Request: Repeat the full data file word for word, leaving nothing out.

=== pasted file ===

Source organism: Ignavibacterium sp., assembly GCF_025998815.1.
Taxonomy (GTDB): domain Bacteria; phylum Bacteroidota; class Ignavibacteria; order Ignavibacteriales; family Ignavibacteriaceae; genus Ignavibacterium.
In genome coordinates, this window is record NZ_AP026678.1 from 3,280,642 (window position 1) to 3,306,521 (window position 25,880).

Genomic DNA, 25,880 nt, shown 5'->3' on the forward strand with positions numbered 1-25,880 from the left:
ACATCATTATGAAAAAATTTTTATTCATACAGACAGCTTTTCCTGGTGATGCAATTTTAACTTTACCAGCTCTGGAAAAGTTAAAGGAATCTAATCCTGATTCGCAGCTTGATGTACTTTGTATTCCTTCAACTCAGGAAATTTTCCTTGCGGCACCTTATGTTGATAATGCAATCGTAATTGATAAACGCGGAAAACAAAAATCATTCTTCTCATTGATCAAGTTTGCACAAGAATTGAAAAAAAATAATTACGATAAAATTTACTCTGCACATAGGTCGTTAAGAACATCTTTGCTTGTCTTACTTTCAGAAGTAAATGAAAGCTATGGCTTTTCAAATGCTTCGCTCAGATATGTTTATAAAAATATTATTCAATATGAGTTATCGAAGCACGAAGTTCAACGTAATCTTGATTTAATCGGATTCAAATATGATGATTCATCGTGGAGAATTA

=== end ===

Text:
Source organism: Ignavibacterium sp., assembly GCF_025998815.1.
Taxonomy (GTDB): domain Bacteria; phylum Bacteroidota; class Ignavibacteria; order Ignavibacteriales; family Ignavibacteriaceae; genus Ignavibacterium.
In genome coordinates, this window is record NZ_AP026678.1 from 3,280,642 (window position 1) to 3,306,521 (window position 25,880).

Genomic DNA, 25,880 nt, shown 5'->3' on the forward strand with positions numbered 1-25,880 from the left:
ACATCATTATGAAAAAATTTTTATTCATACAGACAGCTTTTCCTGGTGATGCAATTTTAACTTTACCAGCTCTGGAAAAGTTAAAGGAATCTAATCCTGATTCGCAGCTTGATGTACTTTGTATTCCTTCAACTCAGGAAATTTTCCTTGCGGCACCTTATGTTGATAATGCAATCGTAATTGATAAACGCGGAAAACAAAAATCATTCTTCTCATTGATCAAGTTTGCACAAGAATTGAAAAAAAATAATTACGATAAAATTTACTCTGCACATAGGTCGTTAAGAACATCTTTGCTTGTCTTACTTTCAGAAGTAAATGAAAGCTATGGCTTTTCAAATGCTTCGCTCAGATATGTTTATAAAAATATTATTCAATATGAGTTATCGAAGCACGAAGTTCAACGTAATCTTGATTTAATCGGATTCAAATATGATGATTCATCGTGGAGAATTA